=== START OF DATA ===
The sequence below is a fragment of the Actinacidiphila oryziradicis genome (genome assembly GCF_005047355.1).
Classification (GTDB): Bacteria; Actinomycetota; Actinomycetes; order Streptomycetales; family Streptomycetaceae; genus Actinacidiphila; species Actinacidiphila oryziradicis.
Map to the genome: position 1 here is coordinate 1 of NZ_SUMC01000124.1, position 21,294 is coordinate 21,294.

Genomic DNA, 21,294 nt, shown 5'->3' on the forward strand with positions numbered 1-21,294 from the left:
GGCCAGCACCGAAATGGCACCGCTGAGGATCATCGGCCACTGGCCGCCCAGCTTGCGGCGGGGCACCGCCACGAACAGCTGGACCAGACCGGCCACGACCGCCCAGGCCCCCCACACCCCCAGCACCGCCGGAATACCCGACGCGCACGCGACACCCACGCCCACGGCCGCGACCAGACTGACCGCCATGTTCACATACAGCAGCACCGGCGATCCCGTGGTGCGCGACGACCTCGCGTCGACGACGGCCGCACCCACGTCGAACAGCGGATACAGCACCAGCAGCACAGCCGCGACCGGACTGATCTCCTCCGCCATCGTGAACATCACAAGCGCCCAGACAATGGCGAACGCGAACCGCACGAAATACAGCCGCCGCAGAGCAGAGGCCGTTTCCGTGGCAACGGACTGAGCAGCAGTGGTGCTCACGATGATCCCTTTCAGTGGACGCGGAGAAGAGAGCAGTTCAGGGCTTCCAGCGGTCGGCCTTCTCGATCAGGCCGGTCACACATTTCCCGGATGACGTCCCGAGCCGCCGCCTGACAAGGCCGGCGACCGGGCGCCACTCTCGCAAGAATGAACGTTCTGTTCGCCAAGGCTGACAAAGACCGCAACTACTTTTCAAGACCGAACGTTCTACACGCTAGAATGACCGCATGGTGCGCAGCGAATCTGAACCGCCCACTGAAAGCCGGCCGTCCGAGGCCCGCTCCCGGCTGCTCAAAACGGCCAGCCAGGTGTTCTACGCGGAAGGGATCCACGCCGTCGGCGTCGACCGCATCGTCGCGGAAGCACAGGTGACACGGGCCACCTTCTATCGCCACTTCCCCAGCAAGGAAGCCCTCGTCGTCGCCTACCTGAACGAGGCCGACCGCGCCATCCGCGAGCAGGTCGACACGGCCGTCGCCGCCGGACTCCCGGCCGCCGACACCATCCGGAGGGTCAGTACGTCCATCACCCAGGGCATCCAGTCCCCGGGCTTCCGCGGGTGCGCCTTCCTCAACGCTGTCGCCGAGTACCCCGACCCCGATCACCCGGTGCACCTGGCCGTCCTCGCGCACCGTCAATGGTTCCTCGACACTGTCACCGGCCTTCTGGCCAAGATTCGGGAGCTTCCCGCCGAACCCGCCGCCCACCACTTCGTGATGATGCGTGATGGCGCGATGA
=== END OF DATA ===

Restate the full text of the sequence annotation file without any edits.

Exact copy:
The sequence below is a fragment of the Actinacidiphila oryziradicis genome (genome assembly GCF_005047355.1).
Classification (GTDB): Bacteria; Actinomycetota; Actinomycetes; order Streptomycetales; family Streptomycetaceae; genus Actinacidiphila; species Actinacidiphila oryziradicis.
Map to the genome: position 1 here is coordinate 1 of NZ_SUMC01000124.1, position 21,294 is coordinate 21,294.

Genomic DNA, 21,294 nt, shown 5'->3' on the forward strand with positions numbered 1-21,294 from the left:
GGCCAGCACCGAAATGGCACCGCTGAGGATCATCGGCCACTGGCCGCCCAGCTTGCGGCGGGGCACCGCCACGAACAGCTGGACCAGACCGGCCACGACCGCCCAGGCCCCCCACACCCCCAGCACCGCCGGAATACCCGACGCGCACGCGACACCCACGCCCACGGCCGCGACCAGACTGACCGCCATGTTCACATACAGCAGCACCGGCGATCCCGTGGTGCGCGACGACCTCGCGTCGACGACGGCCGCACCCACGTCGAACAGCGGATACAGCACCAGCAGCACAGCCGCGACCGGACTGATCTCCTCCGCCATCGTGAACATCACAAGCGCCCAGACAATGGCGAACGCGAACCGCACGAAATACAGCCGCCGCAGAGCAGAGGCCGTTTCCGTGGCAACGGACTGAGCAGCAGTGGTGCTCACGATGATCCCTTTCAGTGGACGCGGAGAAGAGAGCAGTTCAGGGCTTCCAGCGGTCGGCCTTCTCGATCAGGCCGGTCACACATTTCCCGGATGACGTCCCGAGCCGCCGCCTGACAAGGCCGGCGACCGGGCGCCACTCTCGCAAGAATGAACGTTCTGTTCGCCAAGGCTGACAAAGACCGCAACTACTTTTCAAGACCGAACGTTCTACACGCTAGAATGACCGCATGGTGCGCAGCGAATCTGAACCGCCCACTGAAAGCCGGCCGTCCGAGGCCCGCTCCCGGCTGCTCAAAACGGCCAGCCAGGTGTTCTACGCGGAAGGGATCCACGCCGTCGGCGTCGACCGCATCGTCGCGGAAGCACAGGTGACACGGGCCACCTTCTATCGCCACTTCCCCAGCAAGGAAGCCCTCGTCGTCGCCTACCTGAACGAGGCCGACCGCGCCATCCGCGAGCAGGTCGACACGGCCGTCGCCGCCGGACTCCCGGCCGCCGACACCATCCGGAGGGTCAGTACGTCCATCACCCAGGGCATCCAGTCCCCGGGCTTCCGCGGGTGCGCCTTCCTCAACGCTGTCGCCGAGTACCCCGACCCCGATCACCCGGTGCACCTGGCCGTCCTCGCGCACCGTCAATGGTTCCTCGACACTGTCACCGGCCTTCTGGCCAAGATTCGGGAGCTTCCCGCCGAACCCGCCGCCCACCACTTCGTGATGATGCGTGATGGCGCGATGA